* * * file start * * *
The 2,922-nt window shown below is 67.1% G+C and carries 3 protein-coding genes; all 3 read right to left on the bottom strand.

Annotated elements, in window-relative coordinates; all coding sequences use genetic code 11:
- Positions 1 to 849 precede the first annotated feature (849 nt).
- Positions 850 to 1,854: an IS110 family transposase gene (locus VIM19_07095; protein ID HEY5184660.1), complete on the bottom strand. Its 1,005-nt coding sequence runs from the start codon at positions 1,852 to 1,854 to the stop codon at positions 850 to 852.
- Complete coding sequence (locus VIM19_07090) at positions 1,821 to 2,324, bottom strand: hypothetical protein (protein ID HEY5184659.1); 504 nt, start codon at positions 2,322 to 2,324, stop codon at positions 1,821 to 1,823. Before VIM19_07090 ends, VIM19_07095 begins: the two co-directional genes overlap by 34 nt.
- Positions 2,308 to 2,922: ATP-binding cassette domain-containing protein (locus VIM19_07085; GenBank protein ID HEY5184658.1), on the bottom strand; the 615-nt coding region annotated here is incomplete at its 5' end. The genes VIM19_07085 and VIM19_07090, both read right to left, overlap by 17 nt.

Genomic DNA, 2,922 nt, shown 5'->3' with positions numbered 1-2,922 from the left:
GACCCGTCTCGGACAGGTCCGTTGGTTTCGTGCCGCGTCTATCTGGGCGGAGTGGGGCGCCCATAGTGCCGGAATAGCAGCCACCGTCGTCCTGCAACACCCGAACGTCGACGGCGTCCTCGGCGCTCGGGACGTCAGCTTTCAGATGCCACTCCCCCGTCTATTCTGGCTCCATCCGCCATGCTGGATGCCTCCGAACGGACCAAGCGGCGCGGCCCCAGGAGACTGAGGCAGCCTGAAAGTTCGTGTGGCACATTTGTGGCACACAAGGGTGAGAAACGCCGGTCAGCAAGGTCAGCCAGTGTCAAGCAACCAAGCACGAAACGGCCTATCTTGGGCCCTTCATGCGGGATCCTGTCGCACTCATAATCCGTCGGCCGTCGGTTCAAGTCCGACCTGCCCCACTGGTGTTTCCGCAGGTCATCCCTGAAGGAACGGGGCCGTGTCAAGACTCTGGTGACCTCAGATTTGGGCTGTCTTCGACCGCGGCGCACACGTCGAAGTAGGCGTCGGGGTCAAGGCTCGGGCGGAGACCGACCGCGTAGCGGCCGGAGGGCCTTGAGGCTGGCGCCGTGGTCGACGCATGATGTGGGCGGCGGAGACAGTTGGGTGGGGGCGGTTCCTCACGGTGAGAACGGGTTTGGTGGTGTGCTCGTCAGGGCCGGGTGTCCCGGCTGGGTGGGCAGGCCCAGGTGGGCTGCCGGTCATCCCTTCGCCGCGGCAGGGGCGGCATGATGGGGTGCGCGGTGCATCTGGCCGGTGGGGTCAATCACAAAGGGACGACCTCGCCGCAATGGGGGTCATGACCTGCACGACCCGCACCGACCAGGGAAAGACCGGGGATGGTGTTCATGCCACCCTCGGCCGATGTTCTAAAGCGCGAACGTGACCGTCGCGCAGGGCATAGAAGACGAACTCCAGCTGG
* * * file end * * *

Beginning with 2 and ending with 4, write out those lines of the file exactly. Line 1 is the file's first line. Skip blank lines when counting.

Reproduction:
Annotated elements, in window-relative coordinates; all coding sequences use genetic code 11:
- Positions 1 to 849 precede the first annotated feature (849 nt).
- Positions 850 to 1,854: an IS110 family transposase gene (locus VIM19_07095; protein ID HEY5184660.1), complete on the bottom strand. Its 1,005-nt coding sequence runs from the start codon at positions 1,852 to 1,854 to the stop codon at positions 850 to 852.